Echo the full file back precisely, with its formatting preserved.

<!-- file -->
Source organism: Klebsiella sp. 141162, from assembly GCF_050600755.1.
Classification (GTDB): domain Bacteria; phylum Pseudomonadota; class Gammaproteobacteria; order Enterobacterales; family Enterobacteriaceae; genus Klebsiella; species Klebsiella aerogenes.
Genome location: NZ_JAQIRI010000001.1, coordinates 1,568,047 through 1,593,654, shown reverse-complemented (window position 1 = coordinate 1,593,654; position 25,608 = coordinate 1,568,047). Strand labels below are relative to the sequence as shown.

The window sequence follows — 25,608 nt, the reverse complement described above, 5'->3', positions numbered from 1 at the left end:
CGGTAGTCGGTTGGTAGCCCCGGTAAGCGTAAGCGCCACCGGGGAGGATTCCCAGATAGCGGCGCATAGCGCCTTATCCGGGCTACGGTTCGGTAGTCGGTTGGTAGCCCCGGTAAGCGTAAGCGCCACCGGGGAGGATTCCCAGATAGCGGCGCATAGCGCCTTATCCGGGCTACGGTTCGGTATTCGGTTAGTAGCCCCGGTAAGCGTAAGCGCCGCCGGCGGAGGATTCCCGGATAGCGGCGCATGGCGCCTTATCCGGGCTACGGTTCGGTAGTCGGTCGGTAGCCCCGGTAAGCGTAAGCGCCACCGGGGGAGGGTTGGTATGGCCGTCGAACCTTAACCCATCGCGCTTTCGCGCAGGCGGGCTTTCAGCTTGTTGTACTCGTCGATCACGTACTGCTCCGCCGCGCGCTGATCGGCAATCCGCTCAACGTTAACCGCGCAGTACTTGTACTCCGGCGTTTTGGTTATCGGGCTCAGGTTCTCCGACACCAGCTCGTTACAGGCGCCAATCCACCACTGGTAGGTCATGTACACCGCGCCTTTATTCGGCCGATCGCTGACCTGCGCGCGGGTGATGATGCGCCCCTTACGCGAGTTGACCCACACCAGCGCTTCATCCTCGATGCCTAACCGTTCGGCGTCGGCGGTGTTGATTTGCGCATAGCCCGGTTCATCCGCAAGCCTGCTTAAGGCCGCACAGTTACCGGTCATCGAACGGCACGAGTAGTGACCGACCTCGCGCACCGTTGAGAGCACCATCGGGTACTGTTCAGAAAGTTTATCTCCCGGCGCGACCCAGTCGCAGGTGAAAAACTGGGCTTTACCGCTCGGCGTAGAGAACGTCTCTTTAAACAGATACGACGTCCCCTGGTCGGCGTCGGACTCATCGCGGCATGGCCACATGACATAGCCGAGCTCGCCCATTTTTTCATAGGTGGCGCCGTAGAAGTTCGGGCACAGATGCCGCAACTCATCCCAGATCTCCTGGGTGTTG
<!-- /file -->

Source organism: Klebsiella sp. 141162, from assembly GCF_050600755.1.
Classification (GTDB): domain Bacteria; phylum Pseudomonadota; class Gammaproteobacteria; order Enterobacterales; family Enterobacteriaceae; genus Klebsiella; species Klebsiella aerogenes.
Genome location: NZ_JAQIRI010000001.1, coordinates 1,568,047 through 1,593,654, shown reverse-complemented (window position 1 = coordinate 1,593,654; position 25,608 = coordinate 1,568,047). Strand labels below are relative to the sequence as shown.

The window sequence follows — 25,608 nt, the reverse complement described above, 5'->3', positions numbered from 1 at the left end:
CGGTAGTCGGTTGGTAGCCCCGGTAAGCGTAAGCGCCACCGGGGAGGATTCCCAGATAGCGGCGCATAGCGCCTTATCCGGGCTACGGTTCGGTAGTCGGTTGGTAGCCCCGGTAAGCGTAAGCGCCACCGGGGAGGATTCCCAGATAGCGGCGCATAGCGCCTTATCCGGGCTACGGTTCGGTATTCGGTTAGTAGCCCCGGTAAGCGTAAGCGCCGCCGGCGGAGGATTCCCGGATAGCGGCGCATGGCGCCTTATCCGGGCTACGGTTCGGTAGTCGGTCGGTAGCCCCGGTAAGCGTAAGCGCCACCGGGGGAGGGTTGGTATGGCCGTCGAACCTTAACCCATCGCGCTTTCGCGCAGGCGGGCTTTCAGCTTGTTGTACTCGTCGATCACGTACTGCTCCGCCGCGCGCTGATCGGCAATCCGCTCAACGTTAACCGCGCAGTACTTGTACTCCGGCGTTTTGGTTATCGGGCTCAGGTTCTCCGACACCAGCTCGTTACAGGCGCCAATCCACCACTGGTAGGTCATGTACACCGCGCCTTTATTCGGCCGATCGCTGACCTGCGCGCGGGTGATGATGCGCCCCTTACGCGAGTTGACCCACACCAGCGCTTCATCCTCGATGCCTAACCGTTCGGCGTCGGCGGTGTTGATTTGCGCATAGCCCGGTTCATCCGCAAGCCTGCTTAAGGCCGCACAGTTACCGGTCATCGAACGGCACGAGTAGTGACCGACCTCGCGCACCGTTGAGAGCACCATCGGGTACTGTTCAGAAAGTTTATCTCCCGGCGCGACCCAGTCGCAGGTGAAAAACTGGGCTTTACCGCTCGGCGTAGAGAACGTCTCTTTAAACAGATACGACGTCCCCTGGTCGGCGTCGGACTCATCGCGGCATGGCCACATGACATAGCCGAGCTCGCCCATTTTTTCATAGGTGGCGCCGTAGAAGTTCGGGCACAGATGCCGCAACTCATCCCAGATCTCCTGGGTGTTG